If we ask any DBA about the types of indexes in SQL Server, most likely they would answer – clustered index and non-clustered index. This is no longer valid from SQL Server 2014 onwards, in which Microsoft introduced new types of tables called in-memory tables. The storage of these tables is not a traditional MDF file where data is stored in 8 KB pages. Traditional indexes are also no longer valid for these in-memory tables. There are two new indexes that can be created only on in-memory tables – called hash index and range index.
Before we explain hash index, let’s first cover what “hashing” is. For the sake of simplicity, assume that a hash function is a function which would take the value as an input parameter and provided a “hash” key as an output. For illustration purposes, assume the hash function is length – which gives length of the input string as output. If we pass “SQL” as input, our sample hash function (len) is going to give us 3 as output. If we pass “Hekaton” as input, the output would be 7. If we have an index with 10 buckets, “SQL” would fall into bucket # 3 and “Hekaton” would fall into bucket # 7. In reality, the function is much more complex than length, but that is for another blog.
The hash index is a list of pointers and each of them is called a bucket. Hash index is defined as “non-clustered hash” index during table creation. We don’t have an option to add an index once the table is created. All indexes must be defined during the table creation itself. It has a predefined number of buckets. These indexes are useful and beneficial for lookups in our query.
To see this in action, let’s create a database and a table with a hash index. You can run the script below in SQL Server 2014. Make changes as per your environment (you can create InMemoryDatabase folder on C Drive to run as-is):
IF EXISTS ( SELECT * FROM sys.databases WHERE name = N'InMemoryDatabase' ) DROP DATABASE InMemoryDatabase GO CREATE DATABASE InMemoryDatabase ON PRIMARY (NAME = InMemoryDatabase_MDF, FILENAME = N'C:InMemoryDatabaseInMemoryDatabase.mdf'), FILEGROUP InMemoryDatabase_IMO CONTAINS MEMORY_OPTIMIZED_DATA ( NAME = InMemoryDatabase_IMO, FILENAME = N'C:InMemoryDatabaseInMemoryDatabase_FG') LOG ON ( NAME = InMemoryDatabase_LDF, FILENAME = N'C:InMemoryDatabaseInMemoryDatabase.ldf') COLLATE Latin1_General_100_BIN2 GO Once the database is created, we are creating table InMemoryTable USE InMemoryDatabase GO CREATE TABLE InMemoryTable ( ID BIGINT NOT NULL, NAME VARCHAR(10) NOT NULL, PRIMARY KEY NONCLUSTERED HASH (NAME) WITH ( BUCKET_COUNT = 16 ) ) WITH ( MEMORY_OPTIMIZED=ON, DURABILITY=SCHEMA_AND_DATA );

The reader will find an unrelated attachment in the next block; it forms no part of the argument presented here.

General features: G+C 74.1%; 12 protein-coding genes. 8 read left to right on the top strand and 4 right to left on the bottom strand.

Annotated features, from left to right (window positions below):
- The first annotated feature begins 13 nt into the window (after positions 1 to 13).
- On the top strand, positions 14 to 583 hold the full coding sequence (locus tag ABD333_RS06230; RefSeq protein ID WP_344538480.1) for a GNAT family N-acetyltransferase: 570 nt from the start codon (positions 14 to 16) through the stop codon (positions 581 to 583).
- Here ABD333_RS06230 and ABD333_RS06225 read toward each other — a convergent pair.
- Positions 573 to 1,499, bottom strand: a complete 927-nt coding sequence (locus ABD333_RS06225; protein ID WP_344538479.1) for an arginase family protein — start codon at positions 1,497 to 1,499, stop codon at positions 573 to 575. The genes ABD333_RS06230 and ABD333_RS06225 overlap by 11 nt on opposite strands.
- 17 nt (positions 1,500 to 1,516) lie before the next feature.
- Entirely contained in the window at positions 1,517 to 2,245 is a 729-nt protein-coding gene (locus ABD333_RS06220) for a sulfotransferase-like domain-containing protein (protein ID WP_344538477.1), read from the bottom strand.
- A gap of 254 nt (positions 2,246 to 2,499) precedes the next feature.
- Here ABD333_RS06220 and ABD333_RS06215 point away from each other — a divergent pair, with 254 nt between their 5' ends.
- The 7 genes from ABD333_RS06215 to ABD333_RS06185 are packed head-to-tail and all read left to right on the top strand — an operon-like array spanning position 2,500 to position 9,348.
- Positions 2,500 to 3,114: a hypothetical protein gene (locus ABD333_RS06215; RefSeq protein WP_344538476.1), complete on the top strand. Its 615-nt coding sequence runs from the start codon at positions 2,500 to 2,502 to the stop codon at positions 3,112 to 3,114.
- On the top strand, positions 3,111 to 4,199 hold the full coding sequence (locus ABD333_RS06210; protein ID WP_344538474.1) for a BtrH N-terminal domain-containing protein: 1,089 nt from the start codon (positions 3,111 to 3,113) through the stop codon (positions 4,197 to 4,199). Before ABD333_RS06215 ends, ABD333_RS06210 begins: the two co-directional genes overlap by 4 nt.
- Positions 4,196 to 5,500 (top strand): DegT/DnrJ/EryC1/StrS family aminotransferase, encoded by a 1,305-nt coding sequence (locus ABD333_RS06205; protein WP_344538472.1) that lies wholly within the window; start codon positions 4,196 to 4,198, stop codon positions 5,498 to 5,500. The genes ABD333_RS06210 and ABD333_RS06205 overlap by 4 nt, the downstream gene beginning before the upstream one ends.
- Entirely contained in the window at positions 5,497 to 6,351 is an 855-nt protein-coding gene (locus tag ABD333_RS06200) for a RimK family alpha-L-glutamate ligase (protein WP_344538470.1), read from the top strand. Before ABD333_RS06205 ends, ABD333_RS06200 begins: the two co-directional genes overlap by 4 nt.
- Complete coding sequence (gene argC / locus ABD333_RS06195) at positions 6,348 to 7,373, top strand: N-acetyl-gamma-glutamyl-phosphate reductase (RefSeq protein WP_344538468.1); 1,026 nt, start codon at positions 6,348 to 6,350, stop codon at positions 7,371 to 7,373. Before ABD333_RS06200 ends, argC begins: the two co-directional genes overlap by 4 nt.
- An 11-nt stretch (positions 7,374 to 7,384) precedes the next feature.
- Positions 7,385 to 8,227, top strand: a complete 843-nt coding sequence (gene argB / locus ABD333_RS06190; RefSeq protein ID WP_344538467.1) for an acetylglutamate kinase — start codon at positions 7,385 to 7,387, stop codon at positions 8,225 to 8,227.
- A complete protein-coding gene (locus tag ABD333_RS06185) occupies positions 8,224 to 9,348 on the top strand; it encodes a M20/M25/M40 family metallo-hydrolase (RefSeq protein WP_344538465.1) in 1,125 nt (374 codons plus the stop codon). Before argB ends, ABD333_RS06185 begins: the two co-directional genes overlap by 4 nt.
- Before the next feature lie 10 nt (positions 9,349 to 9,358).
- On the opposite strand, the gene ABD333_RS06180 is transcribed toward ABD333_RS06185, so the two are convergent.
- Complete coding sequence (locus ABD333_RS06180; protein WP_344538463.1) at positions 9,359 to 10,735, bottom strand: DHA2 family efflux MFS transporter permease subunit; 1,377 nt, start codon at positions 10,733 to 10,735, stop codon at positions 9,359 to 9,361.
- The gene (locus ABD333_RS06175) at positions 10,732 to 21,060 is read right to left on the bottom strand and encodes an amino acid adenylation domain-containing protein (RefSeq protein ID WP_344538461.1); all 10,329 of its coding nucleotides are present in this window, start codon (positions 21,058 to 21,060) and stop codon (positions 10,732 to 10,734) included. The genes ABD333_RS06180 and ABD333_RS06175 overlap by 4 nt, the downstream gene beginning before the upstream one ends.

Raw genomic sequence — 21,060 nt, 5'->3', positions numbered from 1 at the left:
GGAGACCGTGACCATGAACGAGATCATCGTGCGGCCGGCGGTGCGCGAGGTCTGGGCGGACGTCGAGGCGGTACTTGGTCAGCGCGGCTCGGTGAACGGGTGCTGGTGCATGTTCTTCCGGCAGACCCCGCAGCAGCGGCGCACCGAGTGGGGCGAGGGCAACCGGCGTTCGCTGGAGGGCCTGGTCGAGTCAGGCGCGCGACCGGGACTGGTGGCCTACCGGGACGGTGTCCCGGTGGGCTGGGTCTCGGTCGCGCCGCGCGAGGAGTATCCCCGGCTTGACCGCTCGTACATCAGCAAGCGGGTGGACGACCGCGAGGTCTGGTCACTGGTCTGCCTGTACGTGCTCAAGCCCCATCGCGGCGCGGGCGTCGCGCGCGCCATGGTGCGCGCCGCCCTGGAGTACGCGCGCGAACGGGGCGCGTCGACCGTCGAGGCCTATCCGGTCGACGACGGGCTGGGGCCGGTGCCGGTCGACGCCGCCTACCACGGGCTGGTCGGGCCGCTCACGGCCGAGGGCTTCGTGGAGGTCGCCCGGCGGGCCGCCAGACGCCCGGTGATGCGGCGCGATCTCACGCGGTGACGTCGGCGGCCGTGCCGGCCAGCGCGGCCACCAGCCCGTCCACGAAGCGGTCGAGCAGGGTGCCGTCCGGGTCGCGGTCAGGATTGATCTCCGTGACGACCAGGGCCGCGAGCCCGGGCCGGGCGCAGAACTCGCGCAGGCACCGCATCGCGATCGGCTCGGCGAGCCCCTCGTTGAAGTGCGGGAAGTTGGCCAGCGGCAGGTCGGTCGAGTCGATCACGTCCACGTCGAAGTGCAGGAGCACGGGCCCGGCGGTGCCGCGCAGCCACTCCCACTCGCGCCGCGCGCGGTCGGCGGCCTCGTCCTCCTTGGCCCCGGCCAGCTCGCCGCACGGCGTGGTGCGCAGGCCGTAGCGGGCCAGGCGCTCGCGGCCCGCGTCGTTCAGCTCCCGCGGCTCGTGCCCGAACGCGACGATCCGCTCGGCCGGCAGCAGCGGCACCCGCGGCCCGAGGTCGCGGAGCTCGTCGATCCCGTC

Notice that what we have created has index on NAME column with 16 buckets. If we insert 4 rows, here is how they will get organized:
set nocount on go insert into InMemoryTable values (1, 'Hekaton'); insert into InMemoryTable values (2, 'Microsoft'); insert into InMemoryTable values (3, 'SQL'); insert into InMemoryTable values (4, 'Collision'); go
Here is how the index would be laid out.
To understand the row structure, there are many resources online. Pointer is basically a pointer to the next row if there is a collision. In our example, Microsoft and Collision has same length (9), so the hash index would point to the first row. This can be confirmed by the query below as well:
SELECT Object_name(his.object_id) 'Table Name', idx.name 'Index Name', total_bucket_count 'total buckets', empty_bucket_count 'empty buckets', total_bucket_count - empty_bucket_count as 'used buckets', avg_chain_length 'avg chain length', max_chain_length 'max chain length' FROM sys.dm_db_xtp_hash_index_stats as his JOIN sys.indexes as idx ON his.object_id = idx.object_id AND his.index_id = idx.index_id;
As you can see, we have only three buckets used and max chain is 2, which is for Microsoft and Collision.
One of the major questions asked by developers implementing SQL Server in-memory tables revolves around, where are these tables stored? How are entries written into them? How can we know more about their architecture? My recent blog post, SQL Server In-Memory tables – Where is Data Stored? answers those questions. If you’re concerned about how the data is stored, please read my other blog: SQL Server: In-Memory and Durable. How is That Possible?
For any further questions about SQL Server or the hash index, feel free to contact a Datavail DBA expert and we would be glad to help.
For further reference review this white paper by Microsoft.
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